Ninety percent of American Women Own Painful Shoes

Fashion hurts, according to a new study about shoe sizes. Long Tall Sally, a global retailer of fashion and footwear, is releasing the results of an international survey that looks at women and their shoe sizes.  Ninety percent of women in the U.S. have at least one pair of shoes that they cite as being agony to wear, and one-third of women worldwide have damaged their feet by wearing a pair of ill-fitting shoes and were unable to walk properly for at least two days afterwards.

Long Tall Sally's "If the Shoe Fits" survey conducted by OnePoll looked at a total of 3,000 women across the United States, United Kingdom and Germany.  The results point to the fact that women around the world are cramming their feet into shoes that don't fit, with painful consequences.  Statistics show:
  • More than 80 percent of women in the US wear uncomfortable shoes during the day at least once each month, and 41 percent of women wear painful shoes at least four times a month.
  • Forty-four percent of women worldwide go out at least two evenings each month in shoes that they know will hurt their feet.
  • Forty percent of American women own shoes that they know they can't walk in, but they wear them anyway.
However, not all women can endure the pain of an ill-fitting pair of shoes for long.  Long Tall Sally's poll reports that the average woman claims she can last just two hours in painful shoes before taking action.  In this scenario, more than half of ladies worldwide would opt for dancing or walking in bare feet, while a third would carry a spare pair of comfortable shoes in their handbag to swap.  Fourteen percent of women have even cut a night short because they couldn't stand the pain.

While the average woman owns three pairs of shoes that she knows are the wrong size, it turns out that most women don't know what their correct shoe size is. More than 60 percent of women around the world have not had their feet measured in at least five years, and more than 40 percent haven't had their feet sized for 10 years.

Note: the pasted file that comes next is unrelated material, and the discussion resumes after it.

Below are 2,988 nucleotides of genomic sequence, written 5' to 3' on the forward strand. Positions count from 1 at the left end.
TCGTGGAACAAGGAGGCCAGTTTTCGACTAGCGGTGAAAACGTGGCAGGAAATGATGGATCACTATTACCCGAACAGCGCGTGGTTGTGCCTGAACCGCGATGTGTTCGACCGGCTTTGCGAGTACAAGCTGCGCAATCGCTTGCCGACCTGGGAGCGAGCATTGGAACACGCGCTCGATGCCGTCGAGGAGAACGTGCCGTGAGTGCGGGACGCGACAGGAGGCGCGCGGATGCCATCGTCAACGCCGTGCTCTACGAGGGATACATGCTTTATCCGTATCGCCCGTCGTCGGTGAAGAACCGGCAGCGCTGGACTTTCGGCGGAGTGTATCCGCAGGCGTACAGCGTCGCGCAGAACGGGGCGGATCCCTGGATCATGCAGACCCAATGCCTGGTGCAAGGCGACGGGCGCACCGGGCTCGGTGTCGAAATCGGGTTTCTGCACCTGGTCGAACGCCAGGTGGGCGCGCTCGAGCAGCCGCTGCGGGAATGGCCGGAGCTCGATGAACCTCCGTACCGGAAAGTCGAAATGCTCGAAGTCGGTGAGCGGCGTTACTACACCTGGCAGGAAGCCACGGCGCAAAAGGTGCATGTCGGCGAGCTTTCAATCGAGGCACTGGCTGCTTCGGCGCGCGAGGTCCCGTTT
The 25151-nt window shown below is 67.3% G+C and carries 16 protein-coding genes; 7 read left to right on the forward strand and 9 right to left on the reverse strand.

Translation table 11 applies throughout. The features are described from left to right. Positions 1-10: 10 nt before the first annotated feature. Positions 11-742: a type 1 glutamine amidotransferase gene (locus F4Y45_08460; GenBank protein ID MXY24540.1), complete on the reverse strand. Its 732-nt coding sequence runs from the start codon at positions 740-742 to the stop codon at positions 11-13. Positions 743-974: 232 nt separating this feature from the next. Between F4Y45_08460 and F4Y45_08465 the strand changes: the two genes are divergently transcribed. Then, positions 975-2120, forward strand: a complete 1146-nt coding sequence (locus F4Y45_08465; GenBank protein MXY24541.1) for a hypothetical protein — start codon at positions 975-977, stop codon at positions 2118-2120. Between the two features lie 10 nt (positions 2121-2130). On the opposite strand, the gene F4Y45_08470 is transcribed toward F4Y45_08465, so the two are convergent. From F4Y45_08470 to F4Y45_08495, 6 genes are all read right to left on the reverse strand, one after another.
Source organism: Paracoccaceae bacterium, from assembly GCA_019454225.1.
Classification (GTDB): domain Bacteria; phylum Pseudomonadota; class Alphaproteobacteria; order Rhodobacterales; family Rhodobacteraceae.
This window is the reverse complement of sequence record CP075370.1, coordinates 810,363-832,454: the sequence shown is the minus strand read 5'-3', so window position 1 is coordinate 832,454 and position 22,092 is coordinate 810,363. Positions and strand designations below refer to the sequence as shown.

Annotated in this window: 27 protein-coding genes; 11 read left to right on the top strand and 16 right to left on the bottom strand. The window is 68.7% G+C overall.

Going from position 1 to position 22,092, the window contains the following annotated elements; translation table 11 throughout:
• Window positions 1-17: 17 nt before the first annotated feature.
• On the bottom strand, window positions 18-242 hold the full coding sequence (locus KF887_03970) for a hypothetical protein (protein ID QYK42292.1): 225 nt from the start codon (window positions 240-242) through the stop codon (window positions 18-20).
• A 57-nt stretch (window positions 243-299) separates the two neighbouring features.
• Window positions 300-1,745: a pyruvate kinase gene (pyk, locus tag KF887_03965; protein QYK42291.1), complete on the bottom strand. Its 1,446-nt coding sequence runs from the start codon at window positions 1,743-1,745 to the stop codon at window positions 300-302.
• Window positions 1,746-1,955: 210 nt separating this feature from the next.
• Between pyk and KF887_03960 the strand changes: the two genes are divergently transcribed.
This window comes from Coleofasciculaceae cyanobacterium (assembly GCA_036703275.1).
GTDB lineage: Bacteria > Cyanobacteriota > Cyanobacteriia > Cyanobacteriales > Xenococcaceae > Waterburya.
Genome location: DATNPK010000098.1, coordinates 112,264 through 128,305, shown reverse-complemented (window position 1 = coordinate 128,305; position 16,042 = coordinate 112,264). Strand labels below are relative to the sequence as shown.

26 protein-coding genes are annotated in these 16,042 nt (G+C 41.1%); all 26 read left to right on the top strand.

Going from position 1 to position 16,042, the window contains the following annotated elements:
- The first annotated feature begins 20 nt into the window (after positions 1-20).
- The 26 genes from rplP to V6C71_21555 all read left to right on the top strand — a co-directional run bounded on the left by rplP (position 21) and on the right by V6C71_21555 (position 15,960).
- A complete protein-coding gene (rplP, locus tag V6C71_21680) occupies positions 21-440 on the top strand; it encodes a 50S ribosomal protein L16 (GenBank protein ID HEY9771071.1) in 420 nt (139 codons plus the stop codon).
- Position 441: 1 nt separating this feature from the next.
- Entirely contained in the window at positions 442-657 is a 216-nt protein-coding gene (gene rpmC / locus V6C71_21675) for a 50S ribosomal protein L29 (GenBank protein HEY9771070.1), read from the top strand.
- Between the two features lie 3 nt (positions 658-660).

"Our research shows that 32 percent of women are wearing the wrong shoe size, which can affect both posture and gait," says Lindsey Clark, head of shoe technology at Long Tall Sally.  "A number of factors can influence and change the size of a woman's foot, including pregnancy, aging and weight gain or loss, and we recommend that women have their feet professionally measured regularly."

Often, women are purposefully buying shoes that are the incorrect size simply because they like them.  Long Tall Sally's "If the Shoe Fits" poll found that half of all women worldwide knowingly buy shoes a little too tight simply because they want them.  And, women with larger feet are even more apt to buy footwear in sizes that aren't a perfect fit.  Sixty-three percent of women with U.S. shoe sizes 10 and up cite that a smaller size would be more ideal for them because they feel they can find more stylish shoe options for that size.

A study done in 2014 by the College of Podiatry in the United Kingdom found that the average shoe size has increased by approximately two sizes since the 1970s.  The good news for women with larger feet is this: as the average shoe size increases, so do the stylish options available for these sizes.

Long Tall Sally, a global retailer with 26 stores around the world and an online site at, offers women's footwear starting at a U.S. size 10.  In 2014, the retailer added in footwear up to a U.S. size 15 to meet the demand for even larger sizes, filling a gap in the market for on-trend, well-fitting footwear for women in larger sizes.